Weight lifting may give you some of these benefits as well, though results are more concentrated in the muscle stem cells. One study found that weight-lifting exercise stimulated muscle stem cells, encouraging them to release growth factors that spurred the creation of new muscle cells.10 This helps to slow the natural loss of muscle mass that happens as you age.
Local anesthetics are used to numb a particular area of the body while corticosteroids are a popular treatment for relieving inflammation. There may be times when an acute health condition warrants the use of these medications, but you should avoid them as much as possible. Studies have suggested that these medications may inhibit the proliferation of skin stem cells, limiting your body’s ability to heal itself following a major injury.11
Stem cells are an exciting new field of study, and there is still a lot we don’t know about them. But what we do know suggests that it’s important to take care of the stem cells you’ve got, so your body can continue to function at an optimum level. Following the steps listed above is a good place to begin.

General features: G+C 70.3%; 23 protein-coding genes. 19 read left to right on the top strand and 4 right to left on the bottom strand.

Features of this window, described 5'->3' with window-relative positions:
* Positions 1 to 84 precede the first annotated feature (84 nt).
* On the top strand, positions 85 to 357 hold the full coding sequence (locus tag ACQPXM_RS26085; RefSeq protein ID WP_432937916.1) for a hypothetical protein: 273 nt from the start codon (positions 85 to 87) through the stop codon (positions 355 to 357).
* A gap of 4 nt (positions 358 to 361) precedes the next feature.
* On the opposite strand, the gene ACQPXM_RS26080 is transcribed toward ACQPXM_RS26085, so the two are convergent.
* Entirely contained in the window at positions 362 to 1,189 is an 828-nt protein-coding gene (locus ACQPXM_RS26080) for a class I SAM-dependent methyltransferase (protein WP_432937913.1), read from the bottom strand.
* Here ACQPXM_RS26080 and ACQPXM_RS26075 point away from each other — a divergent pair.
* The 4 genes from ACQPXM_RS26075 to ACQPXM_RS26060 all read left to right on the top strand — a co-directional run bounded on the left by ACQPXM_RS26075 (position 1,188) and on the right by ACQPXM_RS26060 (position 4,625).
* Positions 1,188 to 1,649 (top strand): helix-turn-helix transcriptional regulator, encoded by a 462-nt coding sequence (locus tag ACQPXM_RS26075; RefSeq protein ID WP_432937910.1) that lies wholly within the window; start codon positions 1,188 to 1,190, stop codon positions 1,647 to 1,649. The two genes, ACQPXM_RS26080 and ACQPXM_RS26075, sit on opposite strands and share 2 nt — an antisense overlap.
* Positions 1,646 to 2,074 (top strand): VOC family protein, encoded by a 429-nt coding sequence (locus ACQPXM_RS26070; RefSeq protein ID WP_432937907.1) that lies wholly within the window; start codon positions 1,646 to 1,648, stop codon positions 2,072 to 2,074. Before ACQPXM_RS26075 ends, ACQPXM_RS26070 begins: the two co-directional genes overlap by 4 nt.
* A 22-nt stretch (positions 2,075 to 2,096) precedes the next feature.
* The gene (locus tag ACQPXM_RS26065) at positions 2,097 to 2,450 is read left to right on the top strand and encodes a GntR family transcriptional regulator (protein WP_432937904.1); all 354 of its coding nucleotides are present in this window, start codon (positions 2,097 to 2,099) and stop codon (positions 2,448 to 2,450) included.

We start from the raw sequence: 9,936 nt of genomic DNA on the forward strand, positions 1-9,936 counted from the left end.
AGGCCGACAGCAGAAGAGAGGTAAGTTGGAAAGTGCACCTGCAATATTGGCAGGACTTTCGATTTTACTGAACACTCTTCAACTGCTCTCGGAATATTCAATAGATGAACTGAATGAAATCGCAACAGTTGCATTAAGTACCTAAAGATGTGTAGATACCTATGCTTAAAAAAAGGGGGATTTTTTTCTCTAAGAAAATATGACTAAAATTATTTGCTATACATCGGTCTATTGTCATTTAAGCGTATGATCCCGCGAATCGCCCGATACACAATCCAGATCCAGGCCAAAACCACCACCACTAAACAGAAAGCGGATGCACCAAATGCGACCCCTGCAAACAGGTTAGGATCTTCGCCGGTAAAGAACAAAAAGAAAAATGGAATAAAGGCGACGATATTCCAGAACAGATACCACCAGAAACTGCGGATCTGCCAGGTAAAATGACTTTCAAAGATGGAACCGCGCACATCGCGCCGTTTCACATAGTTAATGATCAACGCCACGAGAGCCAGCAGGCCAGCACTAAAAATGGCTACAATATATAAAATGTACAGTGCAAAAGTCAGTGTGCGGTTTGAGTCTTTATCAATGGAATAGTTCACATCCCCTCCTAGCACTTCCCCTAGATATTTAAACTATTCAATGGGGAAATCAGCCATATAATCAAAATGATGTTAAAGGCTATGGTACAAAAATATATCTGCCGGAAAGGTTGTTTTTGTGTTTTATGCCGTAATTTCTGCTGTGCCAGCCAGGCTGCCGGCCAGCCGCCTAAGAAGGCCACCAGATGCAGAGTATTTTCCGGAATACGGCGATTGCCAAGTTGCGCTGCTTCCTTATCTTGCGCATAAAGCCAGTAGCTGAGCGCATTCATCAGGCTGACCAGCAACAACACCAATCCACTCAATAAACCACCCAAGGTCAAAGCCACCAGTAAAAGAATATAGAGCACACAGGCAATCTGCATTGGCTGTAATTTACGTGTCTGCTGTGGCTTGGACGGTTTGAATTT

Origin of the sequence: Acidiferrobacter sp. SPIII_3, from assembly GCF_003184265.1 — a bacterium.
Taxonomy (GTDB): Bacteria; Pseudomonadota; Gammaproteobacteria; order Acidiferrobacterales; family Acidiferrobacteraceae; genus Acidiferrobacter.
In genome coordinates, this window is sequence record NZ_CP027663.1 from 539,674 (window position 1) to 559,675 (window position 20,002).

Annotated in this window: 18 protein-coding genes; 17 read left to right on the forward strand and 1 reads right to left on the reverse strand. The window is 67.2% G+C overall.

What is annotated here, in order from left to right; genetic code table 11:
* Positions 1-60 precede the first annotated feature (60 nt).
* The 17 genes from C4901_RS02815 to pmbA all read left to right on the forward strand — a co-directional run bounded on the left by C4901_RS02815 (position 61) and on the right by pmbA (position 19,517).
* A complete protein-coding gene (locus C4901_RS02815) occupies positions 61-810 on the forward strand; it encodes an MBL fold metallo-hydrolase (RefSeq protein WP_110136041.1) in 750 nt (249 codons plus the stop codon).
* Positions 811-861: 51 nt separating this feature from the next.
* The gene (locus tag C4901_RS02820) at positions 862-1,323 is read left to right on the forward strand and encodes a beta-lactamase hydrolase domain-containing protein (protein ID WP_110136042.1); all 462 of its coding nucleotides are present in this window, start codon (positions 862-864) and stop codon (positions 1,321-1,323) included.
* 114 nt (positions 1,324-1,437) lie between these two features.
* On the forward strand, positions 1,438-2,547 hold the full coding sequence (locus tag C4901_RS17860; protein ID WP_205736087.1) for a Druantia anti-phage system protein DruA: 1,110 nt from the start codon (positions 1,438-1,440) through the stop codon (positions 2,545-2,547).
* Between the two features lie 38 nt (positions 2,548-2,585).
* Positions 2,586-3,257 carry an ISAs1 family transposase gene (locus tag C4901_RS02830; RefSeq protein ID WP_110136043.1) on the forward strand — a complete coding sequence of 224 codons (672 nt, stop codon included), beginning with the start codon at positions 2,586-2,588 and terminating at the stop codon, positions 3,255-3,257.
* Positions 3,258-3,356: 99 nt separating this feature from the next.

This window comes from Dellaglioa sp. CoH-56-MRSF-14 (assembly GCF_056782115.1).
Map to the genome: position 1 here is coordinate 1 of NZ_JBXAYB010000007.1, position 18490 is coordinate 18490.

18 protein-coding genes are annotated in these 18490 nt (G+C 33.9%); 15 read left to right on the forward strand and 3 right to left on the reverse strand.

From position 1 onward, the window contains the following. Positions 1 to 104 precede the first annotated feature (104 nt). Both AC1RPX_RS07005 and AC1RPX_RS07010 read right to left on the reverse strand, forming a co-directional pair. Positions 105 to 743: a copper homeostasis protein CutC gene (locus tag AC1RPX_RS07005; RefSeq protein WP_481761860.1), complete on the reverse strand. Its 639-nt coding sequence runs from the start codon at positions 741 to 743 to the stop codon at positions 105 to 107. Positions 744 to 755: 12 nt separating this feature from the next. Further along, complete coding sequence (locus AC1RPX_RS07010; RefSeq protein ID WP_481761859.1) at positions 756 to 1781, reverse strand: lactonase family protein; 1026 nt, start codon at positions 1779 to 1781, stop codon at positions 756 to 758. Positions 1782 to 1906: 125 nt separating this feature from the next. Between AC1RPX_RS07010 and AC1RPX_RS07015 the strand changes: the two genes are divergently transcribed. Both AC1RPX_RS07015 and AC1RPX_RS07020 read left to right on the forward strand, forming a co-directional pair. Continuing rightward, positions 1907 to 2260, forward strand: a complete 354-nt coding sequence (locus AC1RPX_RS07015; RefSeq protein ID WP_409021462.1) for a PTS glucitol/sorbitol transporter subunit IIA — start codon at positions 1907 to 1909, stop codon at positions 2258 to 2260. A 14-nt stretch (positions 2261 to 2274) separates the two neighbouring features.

1 Perez, L.M., de Lucas, B., Lunyak, V.V., Galvez, B.G. (2017, Sept.) “Adipose stem cells from obese patients show specific differences in the metabolic regulators vitamin D and Gas5.” Molecular Genetics and Metabolism Reports. 12: 51–56.
2 Cerletti, M., Young, C., Jang, L., Finley, W.S., Haigis, M.C., Wagers, A.J. (2012, May) “Short-Term Calorie Restriction Enhances Skeletal Muscle Stem Cell Function.” Cell Stem Cell. 10(5):515-19.
3 Cramer, C., Freisinger, E., Jones, R.K., Slakey, D.P., Dupin, C.L., Newsome, E.R., Alt, E.U., Izadpanah, R. (2010, Dec.) “Persistent high glucose concentrations alter the regenerative potential of mesenchymal stem cells.” Stem Cells and Development. 19(12):1875-84.
4 Lang, J.K., Cimato, T.R. (2014, May). “Cholesterol and Hematopoietic Stem Cells: Inflammatory Mediators of Atherosclerosis.” Stem Cells Translational Medicine. 3(5): 549–552.
5 Wang, B., Rong, X., Palladino, E.N.D., Wang, J., Fogelman, A.L., Martin, M.G., Alrefai, W.A., Ford, D.A., Tontonoz, P. (2018, Feb.). “Phospholipid Remodeling and Cholesterol Availability Regulate Intestinal Stemness and Tumorigenesis.” Cell Stem Cell. 22(2): 206-220.